Tourism in Puerto Rico attracted 3.7 million visitors in 2019 and 1.0 million visitors in 2015, a notable increase from the average of 2010–2014 at 3.1 million. Tourism has been a very important source of revenue for Puerto Rico for a number of decades given it is host to diverse natural wonders, cultural and historical buildings, concerts and sporting events. Visitors from the United States do not need a passport to enter Puerto Rico and the ease of travel attracts many tourists from the mainland United States each year.

In 2017, Hurricane Maria caused severe damage to the island and its infrastructure. The damage was estimated at $100 billion. An April 2019 report indicated that by that time, only a few hotels were still closed, that life for tourists in and around the capital had, for the most part, returned to normal.[1] By October 2019, nearly all of the popular amenities for tourists, in the major destinations such as San Juan, Ponce and Arecibo, were in operation on the island and tourism was rebounding. This was important for the economy, since tourism provides up 10% of Puerto Rico's GDP, according to Discover Puerto Rico.[2]

Tourism growth

The inauguration of the Condado Vanderbilt Hotel on 16 October 1919 marked the beginning of upscale tourism in Puerto Rico.[3] The tourism industry experienced moderate levels of growth in 2014, driven primarily by the introduction of new cruise lines and airfare activity and the development of new hotels on the island. Nonstop flights to Puerto Rico from Frankfurt, Madrid, Bogota, Chicago, Atlanta, Miami, Houston, Los Angeles, Philadelphia, and New York are currently available. New direct routes from Europe and Latin America were in the works by 2014.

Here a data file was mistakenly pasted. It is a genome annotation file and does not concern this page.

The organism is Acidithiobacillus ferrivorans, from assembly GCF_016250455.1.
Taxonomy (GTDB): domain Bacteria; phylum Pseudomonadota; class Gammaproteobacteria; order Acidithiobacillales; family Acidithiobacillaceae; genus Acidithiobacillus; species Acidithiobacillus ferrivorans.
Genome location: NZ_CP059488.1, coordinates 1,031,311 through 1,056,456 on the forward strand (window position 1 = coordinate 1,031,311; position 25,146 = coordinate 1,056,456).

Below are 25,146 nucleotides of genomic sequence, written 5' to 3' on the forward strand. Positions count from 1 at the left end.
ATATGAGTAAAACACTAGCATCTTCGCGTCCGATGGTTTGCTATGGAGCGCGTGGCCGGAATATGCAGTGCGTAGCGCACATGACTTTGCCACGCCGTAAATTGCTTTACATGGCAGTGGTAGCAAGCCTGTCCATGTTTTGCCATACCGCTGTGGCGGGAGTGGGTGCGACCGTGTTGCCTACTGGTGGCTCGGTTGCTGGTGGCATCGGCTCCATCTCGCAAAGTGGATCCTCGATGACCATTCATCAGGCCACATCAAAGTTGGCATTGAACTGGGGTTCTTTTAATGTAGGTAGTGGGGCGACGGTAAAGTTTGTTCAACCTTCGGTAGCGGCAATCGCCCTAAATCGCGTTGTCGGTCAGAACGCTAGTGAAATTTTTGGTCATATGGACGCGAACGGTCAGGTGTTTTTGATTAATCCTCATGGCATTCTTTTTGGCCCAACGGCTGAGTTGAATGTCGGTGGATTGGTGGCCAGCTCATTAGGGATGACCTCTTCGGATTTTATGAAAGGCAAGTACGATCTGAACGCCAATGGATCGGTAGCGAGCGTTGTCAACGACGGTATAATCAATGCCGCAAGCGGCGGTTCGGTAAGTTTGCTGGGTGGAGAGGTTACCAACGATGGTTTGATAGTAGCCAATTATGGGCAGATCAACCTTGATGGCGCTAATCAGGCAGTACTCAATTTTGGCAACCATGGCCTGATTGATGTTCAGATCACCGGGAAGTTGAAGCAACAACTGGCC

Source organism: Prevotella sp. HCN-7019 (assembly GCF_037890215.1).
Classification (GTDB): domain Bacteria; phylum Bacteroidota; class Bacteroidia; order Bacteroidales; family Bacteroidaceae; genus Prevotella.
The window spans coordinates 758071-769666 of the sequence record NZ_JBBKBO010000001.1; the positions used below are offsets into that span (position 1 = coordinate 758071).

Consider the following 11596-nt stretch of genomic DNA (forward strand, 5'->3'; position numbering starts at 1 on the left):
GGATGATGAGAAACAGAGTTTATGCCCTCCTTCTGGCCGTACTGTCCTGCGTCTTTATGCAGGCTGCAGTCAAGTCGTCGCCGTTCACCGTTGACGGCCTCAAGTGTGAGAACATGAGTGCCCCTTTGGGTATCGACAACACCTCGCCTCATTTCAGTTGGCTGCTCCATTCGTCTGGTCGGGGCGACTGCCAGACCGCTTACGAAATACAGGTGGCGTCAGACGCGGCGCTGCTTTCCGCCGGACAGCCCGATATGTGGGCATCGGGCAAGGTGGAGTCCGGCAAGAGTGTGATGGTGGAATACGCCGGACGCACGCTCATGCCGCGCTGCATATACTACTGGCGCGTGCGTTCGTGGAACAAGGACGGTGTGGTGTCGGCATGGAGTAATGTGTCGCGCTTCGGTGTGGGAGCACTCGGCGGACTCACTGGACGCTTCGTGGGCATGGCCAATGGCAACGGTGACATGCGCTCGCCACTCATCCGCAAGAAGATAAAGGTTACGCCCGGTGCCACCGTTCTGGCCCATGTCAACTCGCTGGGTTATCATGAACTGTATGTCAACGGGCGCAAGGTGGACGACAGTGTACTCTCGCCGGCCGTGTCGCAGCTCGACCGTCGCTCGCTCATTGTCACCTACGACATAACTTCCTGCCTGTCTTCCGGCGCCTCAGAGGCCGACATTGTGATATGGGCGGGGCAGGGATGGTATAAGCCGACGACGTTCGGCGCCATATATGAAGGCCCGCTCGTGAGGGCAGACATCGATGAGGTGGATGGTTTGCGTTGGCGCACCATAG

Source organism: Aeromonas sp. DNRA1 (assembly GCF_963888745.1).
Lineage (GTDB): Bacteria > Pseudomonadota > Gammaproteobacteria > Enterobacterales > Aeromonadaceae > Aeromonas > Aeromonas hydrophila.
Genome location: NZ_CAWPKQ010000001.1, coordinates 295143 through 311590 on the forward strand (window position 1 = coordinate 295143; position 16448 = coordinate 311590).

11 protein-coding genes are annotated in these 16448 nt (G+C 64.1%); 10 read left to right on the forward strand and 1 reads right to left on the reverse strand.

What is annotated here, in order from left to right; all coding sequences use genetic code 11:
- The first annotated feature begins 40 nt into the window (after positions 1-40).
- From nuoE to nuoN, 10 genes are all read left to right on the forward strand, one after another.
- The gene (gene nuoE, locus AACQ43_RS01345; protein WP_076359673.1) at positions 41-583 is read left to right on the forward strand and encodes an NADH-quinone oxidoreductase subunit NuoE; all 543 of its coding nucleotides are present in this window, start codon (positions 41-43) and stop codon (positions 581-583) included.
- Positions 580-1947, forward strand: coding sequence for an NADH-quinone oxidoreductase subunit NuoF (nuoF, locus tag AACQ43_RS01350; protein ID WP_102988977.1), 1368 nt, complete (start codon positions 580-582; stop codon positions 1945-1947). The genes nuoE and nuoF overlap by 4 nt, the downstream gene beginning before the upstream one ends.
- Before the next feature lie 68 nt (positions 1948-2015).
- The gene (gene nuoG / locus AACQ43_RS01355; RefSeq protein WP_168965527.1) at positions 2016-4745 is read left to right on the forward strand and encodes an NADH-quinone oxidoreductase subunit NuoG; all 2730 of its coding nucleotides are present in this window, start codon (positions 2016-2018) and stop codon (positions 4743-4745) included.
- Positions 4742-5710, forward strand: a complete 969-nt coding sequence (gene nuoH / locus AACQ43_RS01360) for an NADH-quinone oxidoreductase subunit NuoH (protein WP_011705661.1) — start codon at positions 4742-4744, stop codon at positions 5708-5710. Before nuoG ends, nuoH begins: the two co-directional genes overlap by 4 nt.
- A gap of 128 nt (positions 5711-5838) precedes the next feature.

Cuba and Puerto Rico have perennially competed for the top tourist destination in the Caribbean. Puerto Rico's tourism has been helped by poor U.S. relations with Cuba. In 2015, the U.S. reestablished diplomatic relations with Cuba and loosened the travel restrictions for Americans. This decision boosted Cuban tourism and surpassed Puerto Rico for total visitors, but in 2017, the U.S. government planned to re-enforce travel restrictions to Cuba.[4] Puerto Rico also competes with the Dominican Republic, Aruba, Jamaica and Florida for American and international visitors.[4] Tourists going to Saint Barthélemy catch a connecting flight from Puerto Rico.[5]

Marketing campaigns

Beware Paradise sign, Río Grande
Beware Paradise sign, Río Grande